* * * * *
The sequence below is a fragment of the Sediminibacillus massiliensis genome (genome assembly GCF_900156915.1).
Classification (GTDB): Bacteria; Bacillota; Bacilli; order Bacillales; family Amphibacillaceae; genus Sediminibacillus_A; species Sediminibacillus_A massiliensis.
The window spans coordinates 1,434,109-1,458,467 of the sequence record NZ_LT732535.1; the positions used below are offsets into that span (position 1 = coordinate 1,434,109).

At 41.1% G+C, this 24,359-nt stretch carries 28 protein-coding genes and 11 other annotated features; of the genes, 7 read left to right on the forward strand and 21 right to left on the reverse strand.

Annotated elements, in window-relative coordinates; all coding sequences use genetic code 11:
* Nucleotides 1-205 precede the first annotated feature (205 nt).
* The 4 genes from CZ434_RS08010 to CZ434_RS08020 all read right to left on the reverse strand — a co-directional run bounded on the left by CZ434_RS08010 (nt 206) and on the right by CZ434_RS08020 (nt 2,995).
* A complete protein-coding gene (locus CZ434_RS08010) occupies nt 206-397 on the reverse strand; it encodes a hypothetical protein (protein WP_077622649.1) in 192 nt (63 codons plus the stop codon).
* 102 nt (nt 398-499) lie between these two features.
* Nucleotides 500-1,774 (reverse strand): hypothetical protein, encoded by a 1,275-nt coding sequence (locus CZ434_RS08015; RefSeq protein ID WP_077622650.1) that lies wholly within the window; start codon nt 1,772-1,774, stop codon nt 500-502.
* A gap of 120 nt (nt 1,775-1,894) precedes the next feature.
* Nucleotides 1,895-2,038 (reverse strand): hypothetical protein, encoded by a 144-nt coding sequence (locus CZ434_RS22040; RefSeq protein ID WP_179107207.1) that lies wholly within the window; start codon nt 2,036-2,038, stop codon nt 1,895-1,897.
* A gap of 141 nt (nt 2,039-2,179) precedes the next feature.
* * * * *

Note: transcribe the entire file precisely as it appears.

The sequence below is a fragment of the Sediminibacillus massiliensis genome (genome assembly GCF_900156915.1).
Classification (GTDB): Bacteria; Bacillota; Bacilli; order Bacillales; family Amphibacillaceae; genus Sediminibacillus_A; species Sediminibacillus_A massiliensis.
The window spans coordinates 1,434,109-1,458,467 of the sequence record NZ_LT732535.1; the positions used below are offsets into that span (position 1 = coordinate 1,434,109).

At 41.1% G+C, this 24,359-nt stretch carries 28 protein-coding genes and 11 other annotated features; of the genes, 7 read left to right on the forward strand and 21 right to left on the reverse strand.

Annotated elements, in window-relative coordinates; all coding sequences use genetic code 11:
* Nucleotides 1-205 precede the first annotated feature (205 nt).
* The 4 genes from CZ434_RS08010 to CZ434_RS08020 all read right to left on the reverse strand — a co-directional run bounded on the left by CZ434_RS08010 (nt 206) and on the right by CZ434_RS08020 (nt 2,995).
* A complete protein-coding gene (locus CZ434_RS08010) occupies nt 206-397 on the reverse strand; it encodes a hypothetical protein (protein WP_077622649.1) in 192 nt (63 codons plus the stop codon).
* 102 nt (nt 398-499) lie between these two features.
* Nucleotides 500-1,774 (reverse strand): hypothetical protein, encoded by a 1,275-nt coding sequence (locus CZ434_RS08015; RefSeq protein ID WP_077622650.1) that lies wholly within the window; start codon nt 1,772-1,774, stop codon nt 500-502.
* A gap of 120 nt (nt 1,775-1,894) precedes the next feature.
* Nucleotides 1,895-2,038 (reverse strand): hypothetical protein, encoded by a 144-nt coding sequence (locus CZ434_RS22040; RefSeq protein ID WP_179107207.1) that lies wholly within the window; start codon nt 2,036-2,038, stop codon nt 1,895-1,897.
* A gap of 141 nt (nt 2,039-2,179) precedes the next feature.